The WHO Global Coordination Mechanism on NCDs (GCM/NCD) hosted a virtual participatory PLWNCD Consultation in December 2020, which aimed to determine how we can harness the power of PLWNCDs, and integrate their expertise into existing WHO frameworks, networks, and strategies. The insights generated from the Consultation will set the foundations for the co-development of a WHO Framework for the Meaningful Engagement of PLWNCDs. In the long-term, this approach could weave the lived experience into NCD programmes, policies and projects, framing the NCD global and regional agenda – ultimately allowing us to achieve the NCD and NCD-related Sustainable Development Goals (SDGs), while also achieving our commitment to leave no one behind.
The Consultation programme was co-led by individuals-with-lived-experience advocates and hosted 112 individuals from six WHO regions. PLWNCDs co-designed the program and used the participatory platform to share their professional and personal experiences. We heard a variety of stories and perspectives, including the impact of COVID-19 on PLWNCDs and a greater need to focus on the intersectionality of lived experience. We also heard how the global NCD community could leverage the under-used human right to participate to ensure that PLWNCDs are involved in the planning and implementation of their own healthcare.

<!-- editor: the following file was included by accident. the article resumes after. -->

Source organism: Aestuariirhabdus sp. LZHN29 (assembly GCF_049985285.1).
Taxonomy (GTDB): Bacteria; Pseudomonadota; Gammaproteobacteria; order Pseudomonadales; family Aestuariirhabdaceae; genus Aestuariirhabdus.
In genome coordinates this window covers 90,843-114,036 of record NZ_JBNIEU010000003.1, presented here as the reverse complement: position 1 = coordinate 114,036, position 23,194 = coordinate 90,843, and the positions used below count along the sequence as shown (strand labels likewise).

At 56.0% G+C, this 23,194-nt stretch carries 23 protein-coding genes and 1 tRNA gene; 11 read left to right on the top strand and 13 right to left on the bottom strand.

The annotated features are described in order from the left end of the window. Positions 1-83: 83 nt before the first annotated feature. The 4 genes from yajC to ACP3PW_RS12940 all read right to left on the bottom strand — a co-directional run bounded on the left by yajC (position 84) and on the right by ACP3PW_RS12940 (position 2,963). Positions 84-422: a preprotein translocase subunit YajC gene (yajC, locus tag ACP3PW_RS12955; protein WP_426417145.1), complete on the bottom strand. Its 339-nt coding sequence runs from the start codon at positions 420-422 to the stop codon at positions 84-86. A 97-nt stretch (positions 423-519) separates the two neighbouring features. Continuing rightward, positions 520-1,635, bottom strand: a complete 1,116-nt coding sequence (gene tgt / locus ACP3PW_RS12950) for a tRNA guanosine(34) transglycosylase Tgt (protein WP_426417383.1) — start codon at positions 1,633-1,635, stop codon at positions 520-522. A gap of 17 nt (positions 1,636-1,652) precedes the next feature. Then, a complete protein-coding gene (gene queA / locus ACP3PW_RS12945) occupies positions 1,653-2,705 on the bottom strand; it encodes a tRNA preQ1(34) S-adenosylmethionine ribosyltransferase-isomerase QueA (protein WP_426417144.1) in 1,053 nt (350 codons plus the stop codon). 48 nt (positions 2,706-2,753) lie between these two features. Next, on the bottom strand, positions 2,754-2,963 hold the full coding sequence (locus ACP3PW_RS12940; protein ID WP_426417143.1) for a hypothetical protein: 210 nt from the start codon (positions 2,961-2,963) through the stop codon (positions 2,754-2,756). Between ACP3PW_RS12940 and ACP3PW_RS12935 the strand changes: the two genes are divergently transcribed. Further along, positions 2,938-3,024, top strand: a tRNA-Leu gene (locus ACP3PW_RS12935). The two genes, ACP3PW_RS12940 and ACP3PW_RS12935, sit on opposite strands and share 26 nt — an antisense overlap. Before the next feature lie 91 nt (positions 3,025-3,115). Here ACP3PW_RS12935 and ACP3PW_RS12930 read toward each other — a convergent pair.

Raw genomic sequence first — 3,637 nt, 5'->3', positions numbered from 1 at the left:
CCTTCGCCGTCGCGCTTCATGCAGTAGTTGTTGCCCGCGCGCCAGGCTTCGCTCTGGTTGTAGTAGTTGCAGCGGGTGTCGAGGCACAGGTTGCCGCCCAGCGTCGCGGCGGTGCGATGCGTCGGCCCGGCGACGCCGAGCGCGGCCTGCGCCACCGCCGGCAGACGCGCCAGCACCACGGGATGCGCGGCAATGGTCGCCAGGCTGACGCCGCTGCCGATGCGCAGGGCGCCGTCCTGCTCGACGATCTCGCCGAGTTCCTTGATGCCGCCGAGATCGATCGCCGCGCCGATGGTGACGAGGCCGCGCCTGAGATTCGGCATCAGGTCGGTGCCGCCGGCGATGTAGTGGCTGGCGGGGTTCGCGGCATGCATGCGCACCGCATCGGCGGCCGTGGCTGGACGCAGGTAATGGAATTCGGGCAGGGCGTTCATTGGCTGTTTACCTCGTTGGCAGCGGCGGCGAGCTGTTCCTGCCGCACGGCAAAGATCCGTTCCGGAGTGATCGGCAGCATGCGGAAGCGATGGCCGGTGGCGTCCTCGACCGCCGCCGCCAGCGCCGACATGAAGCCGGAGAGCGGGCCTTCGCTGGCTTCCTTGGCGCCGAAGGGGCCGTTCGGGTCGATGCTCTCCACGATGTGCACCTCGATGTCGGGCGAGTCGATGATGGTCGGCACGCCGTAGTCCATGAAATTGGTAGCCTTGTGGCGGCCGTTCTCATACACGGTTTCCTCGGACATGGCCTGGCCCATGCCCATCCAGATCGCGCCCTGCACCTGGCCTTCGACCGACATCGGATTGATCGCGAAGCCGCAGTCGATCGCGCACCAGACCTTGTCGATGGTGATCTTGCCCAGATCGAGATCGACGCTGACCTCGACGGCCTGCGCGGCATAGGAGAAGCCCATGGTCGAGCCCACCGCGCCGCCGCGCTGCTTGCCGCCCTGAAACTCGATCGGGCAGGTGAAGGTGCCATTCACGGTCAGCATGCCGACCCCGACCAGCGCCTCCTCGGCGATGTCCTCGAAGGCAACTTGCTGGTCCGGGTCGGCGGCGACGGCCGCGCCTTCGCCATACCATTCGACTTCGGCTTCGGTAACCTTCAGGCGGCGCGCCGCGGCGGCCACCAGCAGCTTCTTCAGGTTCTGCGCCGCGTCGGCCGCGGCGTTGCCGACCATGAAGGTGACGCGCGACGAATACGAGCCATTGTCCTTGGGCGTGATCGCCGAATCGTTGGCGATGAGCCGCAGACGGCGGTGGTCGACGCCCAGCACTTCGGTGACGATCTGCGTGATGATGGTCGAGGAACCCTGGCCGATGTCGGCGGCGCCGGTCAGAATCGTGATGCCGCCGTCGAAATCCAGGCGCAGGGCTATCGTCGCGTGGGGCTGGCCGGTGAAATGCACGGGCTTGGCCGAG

PLWNCDs ARE THE EXPERTS
The key insights that emerged from the Consultation reiterated that PLWNCDs are experts and require a platform to share their expertise. There is a need to meaningfully involve PLWNCDs throughout the whole decision process, from drafting to evaluation. PLWNCDs are not simply patients and should not be treated as such.
During the consultation, we heard that the right to participate is a salient feature of the right to health, which is provided for in the WHO constitution of 1946 and in article 4 of the Declaration of Alma Ata of 1978. Multiple voices implored PLWNCDs to mobilize and to ensure that people’s right to participate in crafting policy decisions that affect them becomes the norm in global NCDs discourses.
The consultation also highlighted that it is imperative that intersectional differences —such as co-morbidities, people living with different types of NCDs, culture, race and gender that led to differences in lived experience— are highlighted as an important strength of engaging PLWNCDs in co-designing inclusive NCD programs and policies that could cater to diversity at regional and national levels.